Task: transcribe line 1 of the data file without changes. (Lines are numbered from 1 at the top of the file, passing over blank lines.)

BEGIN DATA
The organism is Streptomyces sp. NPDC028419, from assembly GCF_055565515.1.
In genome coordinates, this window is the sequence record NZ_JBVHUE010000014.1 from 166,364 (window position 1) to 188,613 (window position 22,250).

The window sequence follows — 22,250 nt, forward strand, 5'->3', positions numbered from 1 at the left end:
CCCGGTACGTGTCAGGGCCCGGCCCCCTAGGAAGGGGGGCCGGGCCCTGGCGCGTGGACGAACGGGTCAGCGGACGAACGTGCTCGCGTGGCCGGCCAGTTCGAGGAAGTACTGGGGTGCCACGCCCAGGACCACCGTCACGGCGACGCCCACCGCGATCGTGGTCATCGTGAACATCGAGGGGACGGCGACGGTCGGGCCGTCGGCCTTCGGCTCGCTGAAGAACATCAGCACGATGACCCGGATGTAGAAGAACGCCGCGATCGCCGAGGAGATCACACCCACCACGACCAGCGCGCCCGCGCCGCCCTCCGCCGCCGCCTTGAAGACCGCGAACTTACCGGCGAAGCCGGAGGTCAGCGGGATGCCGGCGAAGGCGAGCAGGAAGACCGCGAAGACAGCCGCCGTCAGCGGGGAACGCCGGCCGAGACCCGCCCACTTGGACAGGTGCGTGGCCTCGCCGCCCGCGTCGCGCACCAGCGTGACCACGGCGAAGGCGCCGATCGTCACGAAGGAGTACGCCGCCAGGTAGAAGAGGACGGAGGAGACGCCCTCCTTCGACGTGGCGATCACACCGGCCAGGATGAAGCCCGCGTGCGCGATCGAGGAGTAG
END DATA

The organism is Streptomyces sp. NPDC028419, from assembly GCF_055565515.1.